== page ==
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Currently, there are two opposite workplace evangelists making headlines. There’s Alibaba co-founder Jack Ma – worth $39.3-billion – on the one side, extolling the virtues of the 996; a 72-hour, 9am to 9pm, six-day work-week. On the other side, there’s Perpetual Guardian’s founder and CEO Andrew Barnes preaching the merits of a four-day work week. Both models have been praised and criticised, with the four-day work week being trialled in a few countries, like the Netherlands and New Zealand.
The four-day week – longer working hours across the four days compensate for the three-day weekend – seems a fitting extension of the ubiquitous ‘flexible workplace’ conversation happening around the world. Most studies have found favourable results from employees having increased flexibility, with a study of the Perpetual Guardian four-day trial showing a 20% improvement in productivity.
Ma says he doesn’t want workers unwilling to put in the time (aka 12 hours a day!). However, his model might just be in jeopardy in the future. In fact, a survey of 15 000 business people in 80 countries by the International Workplace Group found 80% of workers would choose the flexible working option when deciding between two employment offers. It also found 50% of employees worldwide are spending 2.5 days a week out the office, and 85% of the participants believe flexibility has improved their workplace’s productivity. (You can just hear Barnes gloating in the background, can’t you?).
Another recent study by Adler surveyed 1000 UK workers and found the number one most desired workplace benefit is flexible working (48%), which beat out pension schemes and performance bonuses! Closer to home, the City of Cape Town is implementing flexi hours in order to combat the Cape’s appalling traffic congestion issues.
The results are in, flexibility is in favour, and it has big implications for organisational design and the workplace of tomorrow.
Here are four ways flexibility could change the ‘office’ of the future:
South Africa is not bad as far as maternity benefits go but we’re nowhere near as progressive as we should be from a paternity leave perspective, despite the recent increase from three to 10 days. ‘Scandi’ countries currently come out tops, with women able to have a year of maternity leave plus 100% pay, and men able to take over two weeks leave. Ideally, we need a ‘x-ternity’ leave policy, which isn’t linked to gender and allows guardians to share their allocated leave however they choose. When back at work, flexi hours enable parents to achieve more of that elusive work-life balance, which ultimately means happier, more productive employees.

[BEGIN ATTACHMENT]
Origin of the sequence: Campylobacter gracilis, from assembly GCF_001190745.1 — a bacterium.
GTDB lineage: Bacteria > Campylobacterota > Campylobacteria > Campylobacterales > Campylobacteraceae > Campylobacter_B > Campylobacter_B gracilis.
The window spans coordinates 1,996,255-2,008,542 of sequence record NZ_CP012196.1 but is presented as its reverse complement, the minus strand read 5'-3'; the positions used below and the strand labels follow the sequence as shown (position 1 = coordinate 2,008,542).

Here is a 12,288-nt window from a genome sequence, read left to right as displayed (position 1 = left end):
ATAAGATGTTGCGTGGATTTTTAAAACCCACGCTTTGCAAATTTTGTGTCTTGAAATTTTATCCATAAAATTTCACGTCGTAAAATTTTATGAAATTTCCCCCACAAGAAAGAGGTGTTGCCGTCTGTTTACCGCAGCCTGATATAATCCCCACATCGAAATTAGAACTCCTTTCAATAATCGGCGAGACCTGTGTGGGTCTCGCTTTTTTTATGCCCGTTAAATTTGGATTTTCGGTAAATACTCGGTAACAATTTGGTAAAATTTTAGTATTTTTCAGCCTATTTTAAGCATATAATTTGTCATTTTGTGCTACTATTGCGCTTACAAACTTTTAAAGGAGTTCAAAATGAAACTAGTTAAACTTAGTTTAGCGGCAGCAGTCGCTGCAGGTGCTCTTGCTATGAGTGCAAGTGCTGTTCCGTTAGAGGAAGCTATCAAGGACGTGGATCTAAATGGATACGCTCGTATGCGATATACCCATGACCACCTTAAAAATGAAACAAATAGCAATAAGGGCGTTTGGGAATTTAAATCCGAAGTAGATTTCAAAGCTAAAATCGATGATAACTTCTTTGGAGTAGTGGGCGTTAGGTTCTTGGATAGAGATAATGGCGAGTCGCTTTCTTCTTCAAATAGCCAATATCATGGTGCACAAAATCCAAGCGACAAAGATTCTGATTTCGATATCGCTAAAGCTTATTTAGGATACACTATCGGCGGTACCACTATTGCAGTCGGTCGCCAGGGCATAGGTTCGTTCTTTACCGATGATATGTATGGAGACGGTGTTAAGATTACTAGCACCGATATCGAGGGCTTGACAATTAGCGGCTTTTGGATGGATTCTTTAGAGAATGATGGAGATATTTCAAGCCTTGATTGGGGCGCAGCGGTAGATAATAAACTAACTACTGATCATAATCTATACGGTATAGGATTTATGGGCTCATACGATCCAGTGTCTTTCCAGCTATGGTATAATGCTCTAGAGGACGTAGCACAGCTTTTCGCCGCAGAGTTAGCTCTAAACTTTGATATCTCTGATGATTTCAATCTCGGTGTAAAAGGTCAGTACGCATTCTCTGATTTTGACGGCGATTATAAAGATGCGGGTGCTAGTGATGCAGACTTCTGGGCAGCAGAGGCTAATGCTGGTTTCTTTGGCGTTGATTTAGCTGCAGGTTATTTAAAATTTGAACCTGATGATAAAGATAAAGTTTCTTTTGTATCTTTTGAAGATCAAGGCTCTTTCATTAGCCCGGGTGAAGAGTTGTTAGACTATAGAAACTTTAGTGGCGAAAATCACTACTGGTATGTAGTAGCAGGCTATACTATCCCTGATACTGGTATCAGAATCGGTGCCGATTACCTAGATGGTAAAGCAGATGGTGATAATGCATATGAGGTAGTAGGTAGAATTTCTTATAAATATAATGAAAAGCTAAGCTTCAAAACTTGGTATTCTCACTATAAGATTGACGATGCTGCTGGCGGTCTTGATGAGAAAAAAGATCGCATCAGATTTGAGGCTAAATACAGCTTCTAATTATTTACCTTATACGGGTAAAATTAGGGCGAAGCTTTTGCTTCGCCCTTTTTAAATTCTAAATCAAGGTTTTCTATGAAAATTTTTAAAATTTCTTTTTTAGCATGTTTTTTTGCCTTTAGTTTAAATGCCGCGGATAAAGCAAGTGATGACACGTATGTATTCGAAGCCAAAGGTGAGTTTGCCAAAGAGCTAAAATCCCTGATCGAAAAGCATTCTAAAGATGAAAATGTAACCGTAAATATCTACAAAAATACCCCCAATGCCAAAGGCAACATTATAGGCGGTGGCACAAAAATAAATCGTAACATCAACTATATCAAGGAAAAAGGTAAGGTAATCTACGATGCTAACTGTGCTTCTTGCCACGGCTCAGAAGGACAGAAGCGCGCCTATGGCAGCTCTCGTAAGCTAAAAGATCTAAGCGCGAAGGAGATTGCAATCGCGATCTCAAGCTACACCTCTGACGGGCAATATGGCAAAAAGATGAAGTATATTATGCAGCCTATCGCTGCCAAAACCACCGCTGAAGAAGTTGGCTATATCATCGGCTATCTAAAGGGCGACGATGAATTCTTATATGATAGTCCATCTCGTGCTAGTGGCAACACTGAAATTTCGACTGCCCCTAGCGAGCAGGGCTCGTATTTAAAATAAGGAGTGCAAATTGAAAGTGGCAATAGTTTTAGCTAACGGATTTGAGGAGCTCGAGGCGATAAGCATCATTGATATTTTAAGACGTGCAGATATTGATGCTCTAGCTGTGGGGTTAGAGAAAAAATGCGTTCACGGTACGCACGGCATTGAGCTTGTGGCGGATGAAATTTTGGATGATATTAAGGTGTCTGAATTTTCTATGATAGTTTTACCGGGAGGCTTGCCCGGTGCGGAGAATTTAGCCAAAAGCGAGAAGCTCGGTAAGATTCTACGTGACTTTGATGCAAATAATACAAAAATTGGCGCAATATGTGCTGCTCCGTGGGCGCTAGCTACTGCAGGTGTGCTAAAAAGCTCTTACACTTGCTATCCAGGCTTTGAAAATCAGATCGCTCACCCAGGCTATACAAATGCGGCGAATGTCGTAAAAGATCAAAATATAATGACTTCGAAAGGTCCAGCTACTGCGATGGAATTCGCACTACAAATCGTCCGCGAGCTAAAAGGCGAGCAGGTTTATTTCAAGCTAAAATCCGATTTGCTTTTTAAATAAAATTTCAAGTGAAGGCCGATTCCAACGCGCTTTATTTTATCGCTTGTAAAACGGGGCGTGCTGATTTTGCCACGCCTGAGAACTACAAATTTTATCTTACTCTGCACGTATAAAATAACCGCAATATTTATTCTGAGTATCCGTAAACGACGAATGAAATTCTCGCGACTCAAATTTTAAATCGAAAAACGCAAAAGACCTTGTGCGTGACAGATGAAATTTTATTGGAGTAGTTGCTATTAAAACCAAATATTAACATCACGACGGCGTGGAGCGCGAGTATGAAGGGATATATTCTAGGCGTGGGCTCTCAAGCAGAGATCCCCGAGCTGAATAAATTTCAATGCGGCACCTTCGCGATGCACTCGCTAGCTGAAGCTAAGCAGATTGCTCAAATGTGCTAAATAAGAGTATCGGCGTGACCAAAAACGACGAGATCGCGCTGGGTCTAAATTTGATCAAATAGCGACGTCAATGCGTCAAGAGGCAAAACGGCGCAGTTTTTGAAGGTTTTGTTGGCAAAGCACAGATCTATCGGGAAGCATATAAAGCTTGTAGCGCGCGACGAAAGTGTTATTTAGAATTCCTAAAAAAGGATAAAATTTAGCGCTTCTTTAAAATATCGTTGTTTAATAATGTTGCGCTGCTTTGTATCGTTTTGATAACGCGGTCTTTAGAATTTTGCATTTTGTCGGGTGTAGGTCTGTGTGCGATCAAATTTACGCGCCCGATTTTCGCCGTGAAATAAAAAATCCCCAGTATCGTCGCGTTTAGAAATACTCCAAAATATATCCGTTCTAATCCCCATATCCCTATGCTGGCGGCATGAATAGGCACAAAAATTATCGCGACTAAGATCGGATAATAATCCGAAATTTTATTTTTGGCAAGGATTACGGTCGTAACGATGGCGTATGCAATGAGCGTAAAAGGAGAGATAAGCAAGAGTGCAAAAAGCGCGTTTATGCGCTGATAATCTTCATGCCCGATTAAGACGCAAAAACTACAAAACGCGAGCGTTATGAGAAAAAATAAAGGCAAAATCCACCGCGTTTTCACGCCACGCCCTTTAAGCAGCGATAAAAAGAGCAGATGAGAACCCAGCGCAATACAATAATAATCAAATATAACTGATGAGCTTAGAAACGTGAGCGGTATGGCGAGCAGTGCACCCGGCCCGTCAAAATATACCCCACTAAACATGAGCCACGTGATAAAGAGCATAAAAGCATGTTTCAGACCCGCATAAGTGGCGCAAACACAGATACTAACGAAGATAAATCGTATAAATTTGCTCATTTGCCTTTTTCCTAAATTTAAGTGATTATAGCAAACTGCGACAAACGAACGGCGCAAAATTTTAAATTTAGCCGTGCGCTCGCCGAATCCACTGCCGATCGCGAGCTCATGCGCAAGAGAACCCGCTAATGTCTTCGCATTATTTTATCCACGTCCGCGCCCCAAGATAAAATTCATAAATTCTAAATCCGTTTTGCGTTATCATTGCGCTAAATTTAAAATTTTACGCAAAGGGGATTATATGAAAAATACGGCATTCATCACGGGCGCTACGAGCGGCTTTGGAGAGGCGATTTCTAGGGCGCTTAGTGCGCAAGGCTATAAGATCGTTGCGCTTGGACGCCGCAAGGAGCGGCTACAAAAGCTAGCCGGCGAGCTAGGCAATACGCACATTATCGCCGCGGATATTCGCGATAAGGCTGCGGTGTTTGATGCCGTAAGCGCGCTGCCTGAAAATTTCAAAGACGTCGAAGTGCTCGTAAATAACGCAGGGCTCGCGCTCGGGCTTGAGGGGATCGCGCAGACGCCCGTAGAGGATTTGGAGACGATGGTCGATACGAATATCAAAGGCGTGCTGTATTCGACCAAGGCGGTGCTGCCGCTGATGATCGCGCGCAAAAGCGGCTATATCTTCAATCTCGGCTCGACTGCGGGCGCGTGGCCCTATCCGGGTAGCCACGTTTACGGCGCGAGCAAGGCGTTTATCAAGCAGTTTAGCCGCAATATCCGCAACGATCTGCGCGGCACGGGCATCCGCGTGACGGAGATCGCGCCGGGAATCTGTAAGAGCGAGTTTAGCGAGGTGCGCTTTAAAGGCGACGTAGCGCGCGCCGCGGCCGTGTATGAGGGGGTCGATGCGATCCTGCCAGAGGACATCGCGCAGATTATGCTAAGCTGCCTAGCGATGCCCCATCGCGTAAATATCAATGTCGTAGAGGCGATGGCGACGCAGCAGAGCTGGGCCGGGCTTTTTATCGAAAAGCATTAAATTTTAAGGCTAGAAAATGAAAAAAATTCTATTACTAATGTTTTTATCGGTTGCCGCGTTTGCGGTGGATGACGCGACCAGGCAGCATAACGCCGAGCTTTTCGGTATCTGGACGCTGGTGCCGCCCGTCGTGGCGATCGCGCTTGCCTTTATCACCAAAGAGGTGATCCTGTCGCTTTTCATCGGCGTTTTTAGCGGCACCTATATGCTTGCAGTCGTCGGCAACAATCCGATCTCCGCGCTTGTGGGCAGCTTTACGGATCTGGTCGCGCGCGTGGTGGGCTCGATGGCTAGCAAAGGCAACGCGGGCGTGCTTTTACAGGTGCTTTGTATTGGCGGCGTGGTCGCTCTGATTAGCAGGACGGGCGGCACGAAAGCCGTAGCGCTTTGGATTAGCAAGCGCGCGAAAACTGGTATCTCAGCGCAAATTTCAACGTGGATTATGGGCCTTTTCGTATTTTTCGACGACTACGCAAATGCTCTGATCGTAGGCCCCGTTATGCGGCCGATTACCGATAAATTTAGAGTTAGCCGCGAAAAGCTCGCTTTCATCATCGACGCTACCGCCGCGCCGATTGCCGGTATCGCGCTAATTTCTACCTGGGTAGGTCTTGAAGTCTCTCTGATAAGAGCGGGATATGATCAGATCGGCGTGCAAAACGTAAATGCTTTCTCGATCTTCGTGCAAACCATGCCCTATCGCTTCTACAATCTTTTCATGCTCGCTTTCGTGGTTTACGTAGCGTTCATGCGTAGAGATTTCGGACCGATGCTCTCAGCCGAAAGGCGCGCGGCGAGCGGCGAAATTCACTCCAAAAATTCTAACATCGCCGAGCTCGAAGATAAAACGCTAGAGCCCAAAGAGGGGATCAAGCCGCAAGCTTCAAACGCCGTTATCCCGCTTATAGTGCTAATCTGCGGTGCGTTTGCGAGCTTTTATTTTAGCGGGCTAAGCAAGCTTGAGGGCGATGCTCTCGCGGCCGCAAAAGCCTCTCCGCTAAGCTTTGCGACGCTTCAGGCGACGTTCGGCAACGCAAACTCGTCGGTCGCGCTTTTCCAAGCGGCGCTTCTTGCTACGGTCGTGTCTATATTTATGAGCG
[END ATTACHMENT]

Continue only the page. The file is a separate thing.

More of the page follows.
Say bye-bye to open-plan! A recent Raconteur article asks preeminent business people and architects to reimagine the office space in line with the workplace of the future. The consensus? Flexible working will demand a new kind of office, full of unique spaces which can be changed to suit different demands. There’ll be socialising spaces, co-working and collab hot-spots, plus smart ‘pods’ that can either be converted into private nooks or meet-up crannies – like the one pioneered as ‘Project Jack’ for Google’s London office.
Andy Heath, design director for WeWork, calls the movement ‘the cellularisation of different-sized, reconfigurable spaces’. Creating a sense of community through social spaces will be a must, especially given the prospective loneliness of employees who spend increasing time working remotely. The article also suggests more hybridisation, with the outdoor coming indoors, and community spaces merging with offices – like basements being used as ‘maker spaces’ and learning areas popping up everywhere.
At SGI, we imagine many of the reconfigurable spaces being places where you can fit in quick, snackable online study amidst busy work days. Then some yoga upstairs in the zen pod, perhaps?
The persistent problem of presenteeism – distracted workers in the workplace – might lessen considerably following more flexible working. At the moment, it costs SA businesses about R89-billion annually. However, if people are controlling their own hours, they’re often likely to be more focused and better at prioritising tasks. This certainly seems true in the ‘let’s fit five days into four days’ case studies so far. People work optimally at different hours of the day – that’s a proven fact. So why not let people choose to work when they know they’re at their best?
There are, undoubtedly, pros and cons to more flexibility for employers and employees. On the downside, there can be increased stress from trying to pack more into a shorter space of time, and there’s potential burn-out from needing to be on-hand and connected constantly. But, so far, the pros certainly seem to outweigh the negatives and more and more businesses are moving to flexible working – primarily so they can keep attracting the top talent they need.
We’re certain that another reason more companies will hop aboard the flexi-train is the fact that the model better facilitates flexible online learning, giving people the opportunity to optimally structure their days to accommodate both.
The sweeping movement to online education ties in perfectly to the rise of the flexi-workplace. Why? Because both are flexible and convenient! If you’re determining your work and study hours, you can optimally structure your day to allow plenty of time for both. This makes you a valuable resource and ensures you can continuously refresh your skillset to stay in-demand and relevant amidst the changes of Industry 4.0.